Of all the people in this Cold War cocktail, it’s actually Powers’s cantankerous father, Oliver, who came up with the idea of swapping Abel for Powers – in fact, he wrote directly to Abel, asking what he would think of such an arrangement. The CIA felt peeved that Abel was being contacted out of the blue by the parent of a high-profile prisoner in the Soviet Union, and possibly a little out of sorts that they hadn’t thought of it first. Donovan, meanwhile, as Abel’s lawyer, caught wind of the letter, and tried to move things in that direction – not so much because he felt that what had happened to Powers was a travesty of justice, but (according to Whittell) had political aspirations, and felt this might be his foot in the door.

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Tom Hanks

In two shakes of a year and a half, the exchange is happening. Pryor was fortunate enough to be thrown in, since it would be considered a valuable and easy way to show that the US views East Germany as a legitimate government by negotiating with them at this level. Still, as an also-ran, Pryor suffered the indignity of being moved through Checkpoint Charlie, and not on Berlin’s Glienecke Bridge. Pity for him, because he never got to meet Tom Hanks.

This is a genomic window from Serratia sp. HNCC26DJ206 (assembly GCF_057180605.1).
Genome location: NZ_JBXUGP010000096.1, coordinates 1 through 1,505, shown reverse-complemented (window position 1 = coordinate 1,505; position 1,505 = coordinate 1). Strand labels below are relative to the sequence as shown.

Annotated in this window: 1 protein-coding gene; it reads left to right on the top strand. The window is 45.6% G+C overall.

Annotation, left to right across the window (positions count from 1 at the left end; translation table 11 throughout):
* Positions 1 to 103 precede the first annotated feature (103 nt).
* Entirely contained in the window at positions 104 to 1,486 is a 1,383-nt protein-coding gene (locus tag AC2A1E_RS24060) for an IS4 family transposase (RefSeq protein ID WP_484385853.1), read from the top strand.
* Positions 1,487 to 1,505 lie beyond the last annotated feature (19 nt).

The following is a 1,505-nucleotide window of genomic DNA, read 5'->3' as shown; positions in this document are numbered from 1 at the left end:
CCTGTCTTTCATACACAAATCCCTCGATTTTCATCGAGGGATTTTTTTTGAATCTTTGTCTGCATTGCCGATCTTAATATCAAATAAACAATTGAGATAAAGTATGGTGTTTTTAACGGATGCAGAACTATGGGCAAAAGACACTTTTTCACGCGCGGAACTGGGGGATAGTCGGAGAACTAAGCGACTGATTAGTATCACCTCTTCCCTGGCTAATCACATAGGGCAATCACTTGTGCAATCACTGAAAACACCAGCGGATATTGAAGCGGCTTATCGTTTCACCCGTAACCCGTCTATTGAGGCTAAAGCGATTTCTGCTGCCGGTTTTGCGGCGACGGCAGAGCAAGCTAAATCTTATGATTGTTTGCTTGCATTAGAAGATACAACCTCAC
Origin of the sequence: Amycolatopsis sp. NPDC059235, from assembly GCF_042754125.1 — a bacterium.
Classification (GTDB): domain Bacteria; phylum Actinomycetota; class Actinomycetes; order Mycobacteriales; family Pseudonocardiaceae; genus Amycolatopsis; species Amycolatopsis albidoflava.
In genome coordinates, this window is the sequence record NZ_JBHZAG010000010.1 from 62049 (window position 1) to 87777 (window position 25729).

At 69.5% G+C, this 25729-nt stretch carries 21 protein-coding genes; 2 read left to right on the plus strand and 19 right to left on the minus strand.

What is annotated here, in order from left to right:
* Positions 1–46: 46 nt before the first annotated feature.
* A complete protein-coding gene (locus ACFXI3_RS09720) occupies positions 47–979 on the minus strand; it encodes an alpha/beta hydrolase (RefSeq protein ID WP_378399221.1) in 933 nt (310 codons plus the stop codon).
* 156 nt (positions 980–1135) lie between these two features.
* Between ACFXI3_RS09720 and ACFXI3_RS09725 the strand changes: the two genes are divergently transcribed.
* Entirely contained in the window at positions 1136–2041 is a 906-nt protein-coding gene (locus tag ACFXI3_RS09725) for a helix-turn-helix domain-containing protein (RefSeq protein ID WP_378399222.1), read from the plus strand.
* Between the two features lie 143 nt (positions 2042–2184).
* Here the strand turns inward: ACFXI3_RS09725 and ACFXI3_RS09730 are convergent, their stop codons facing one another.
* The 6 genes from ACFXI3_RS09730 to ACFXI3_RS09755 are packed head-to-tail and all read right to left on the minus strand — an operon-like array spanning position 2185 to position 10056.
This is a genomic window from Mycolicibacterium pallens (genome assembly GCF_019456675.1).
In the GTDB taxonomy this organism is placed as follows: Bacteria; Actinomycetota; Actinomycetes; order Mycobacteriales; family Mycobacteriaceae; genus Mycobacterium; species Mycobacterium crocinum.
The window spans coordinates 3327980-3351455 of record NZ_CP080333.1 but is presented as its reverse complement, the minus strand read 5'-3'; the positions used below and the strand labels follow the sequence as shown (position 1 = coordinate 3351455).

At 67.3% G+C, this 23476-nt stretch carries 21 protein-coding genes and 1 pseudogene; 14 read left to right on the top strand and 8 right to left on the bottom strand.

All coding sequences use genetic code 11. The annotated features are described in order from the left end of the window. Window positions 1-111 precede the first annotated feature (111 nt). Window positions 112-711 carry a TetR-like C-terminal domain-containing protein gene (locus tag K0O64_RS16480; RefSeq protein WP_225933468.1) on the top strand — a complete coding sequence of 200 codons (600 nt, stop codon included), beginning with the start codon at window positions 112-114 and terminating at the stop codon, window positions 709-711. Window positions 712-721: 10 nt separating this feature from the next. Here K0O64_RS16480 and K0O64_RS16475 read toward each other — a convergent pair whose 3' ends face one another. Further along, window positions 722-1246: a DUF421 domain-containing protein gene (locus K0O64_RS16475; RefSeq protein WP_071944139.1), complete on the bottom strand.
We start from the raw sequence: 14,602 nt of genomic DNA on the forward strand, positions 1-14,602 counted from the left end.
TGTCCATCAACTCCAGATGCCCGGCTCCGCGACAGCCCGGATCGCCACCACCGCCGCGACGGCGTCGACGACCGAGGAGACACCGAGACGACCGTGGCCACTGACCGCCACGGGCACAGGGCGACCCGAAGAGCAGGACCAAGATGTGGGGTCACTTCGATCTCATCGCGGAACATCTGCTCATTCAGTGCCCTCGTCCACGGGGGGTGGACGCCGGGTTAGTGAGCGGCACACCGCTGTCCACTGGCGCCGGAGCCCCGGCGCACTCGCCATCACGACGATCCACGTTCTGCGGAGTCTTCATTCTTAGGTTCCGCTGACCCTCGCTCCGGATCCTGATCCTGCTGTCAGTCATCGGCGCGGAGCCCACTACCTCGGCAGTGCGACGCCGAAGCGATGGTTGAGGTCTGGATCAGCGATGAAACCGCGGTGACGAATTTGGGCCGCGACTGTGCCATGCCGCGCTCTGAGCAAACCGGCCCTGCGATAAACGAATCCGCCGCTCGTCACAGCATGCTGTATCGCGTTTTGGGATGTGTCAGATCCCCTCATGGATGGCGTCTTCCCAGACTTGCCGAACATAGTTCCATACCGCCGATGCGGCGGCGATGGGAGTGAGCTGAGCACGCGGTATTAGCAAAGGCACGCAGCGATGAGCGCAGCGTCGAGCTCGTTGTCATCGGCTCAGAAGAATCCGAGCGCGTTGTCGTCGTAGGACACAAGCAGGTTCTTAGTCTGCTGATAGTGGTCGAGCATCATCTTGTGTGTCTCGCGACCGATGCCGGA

Doc’s one of them folks who likes facts to be facts in his non-fiction.  Something happens in real life, and it’s being documented in a book that purports to be non-fiction, you’d sort of expect it to either be left out if it ain’t all that important, or to be rendered with some level of accuracy if it’s deemed worthy of inclusion.  In his Epilogue, Whittell talks about what happened to each of the main characters in this tale. I came to a screeching halt when I read that Powers died in a helicopter accident in 1975 – he actually died in 1977. How can such a rudimentary fact be erroneously written down? Wish I knew. And stuff like that tends to call other details into question. But I’m going to give Whittell the benefit of the doubt. He deftly juggles three storylines and a broad cast of characters not seen since the likes of ‘War and Peace’. I’ll spot him this one. But if I find out that Powers never actually did get released, Whittell’s going to have some serious damned explaining to do.

On a scale of 1 to 10, with 1 being the dog’s breakfast and 10 being dinner at the Ritz, Doc gives this gripping read a solid B+.